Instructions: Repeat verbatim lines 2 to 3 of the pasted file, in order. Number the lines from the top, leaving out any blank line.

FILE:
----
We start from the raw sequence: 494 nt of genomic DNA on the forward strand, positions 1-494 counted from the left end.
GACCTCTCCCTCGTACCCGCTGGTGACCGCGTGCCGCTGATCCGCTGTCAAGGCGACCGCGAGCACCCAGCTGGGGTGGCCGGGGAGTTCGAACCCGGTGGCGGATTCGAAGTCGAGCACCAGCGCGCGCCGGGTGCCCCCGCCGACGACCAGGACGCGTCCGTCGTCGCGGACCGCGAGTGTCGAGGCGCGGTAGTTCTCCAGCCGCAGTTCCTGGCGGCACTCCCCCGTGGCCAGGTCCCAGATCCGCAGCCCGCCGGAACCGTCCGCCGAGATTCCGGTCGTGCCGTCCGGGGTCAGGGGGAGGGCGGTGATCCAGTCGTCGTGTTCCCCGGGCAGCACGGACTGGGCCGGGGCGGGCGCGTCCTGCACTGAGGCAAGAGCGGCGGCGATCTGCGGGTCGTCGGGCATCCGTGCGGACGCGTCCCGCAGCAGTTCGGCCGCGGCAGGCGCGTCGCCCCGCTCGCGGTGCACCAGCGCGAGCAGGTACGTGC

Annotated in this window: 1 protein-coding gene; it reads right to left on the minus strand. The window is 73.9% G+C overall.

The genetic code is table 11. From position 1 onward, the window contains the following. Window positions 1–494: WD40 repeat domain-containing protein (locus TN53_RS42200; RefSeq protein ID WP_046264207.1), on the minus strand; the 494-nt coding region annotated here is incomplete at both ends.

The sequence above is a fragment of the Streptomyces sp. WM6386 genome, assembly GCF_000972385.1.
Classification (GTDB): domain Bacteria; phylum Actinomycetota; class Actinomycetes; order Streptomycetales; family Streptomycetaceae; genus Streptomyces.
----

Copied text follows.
GACCTCTCCCTCGTACCCGCTGGTGACCGCGTGCCGCTGATCCGCTGTCAAGGCGACCGCGAGCACCCAGCTGGGGTGGCCGGGGAGTTCGAACCCGGTGGCGGATTCGAAGTCGAGCACCAGCGCGCGCCGGGTGCCCCCGCCGACGACCAGGACGCGTCCGTCGTCGCGGACCGCGAGTGTCGAGGCGCGGTAGTTCTCCAGCCGCAGTTCCTGGCGGCACTCCCCCGTGGCCAGGTCCCAGATCCGCAGCCCGCCGGAACCGTCCGCCGAGATTCCGGTCGTGCCGTCCGGGGTCAGGGGGAGGGCGGTGATCCAGTCGTCGTGTTCCCCGGGCAGCACGGACTGGGCCGGGGCGGGCGCGTCCTGCACTGAGGCAAGAGCGGCGGCGATCTGCGGGTCGTCGGGCATCCGTGCGGACGCGTCCCGCAGCAGTTCGGCCGCGGCAGGCGCGTCGCCCCGCTCGCGGTGCACCAGCGCGAGCAGGTACGTGC

Annotated in this window: 1 protein-coding gene; it reads right to left on the minus strand. The window is 73.9% G+C overall.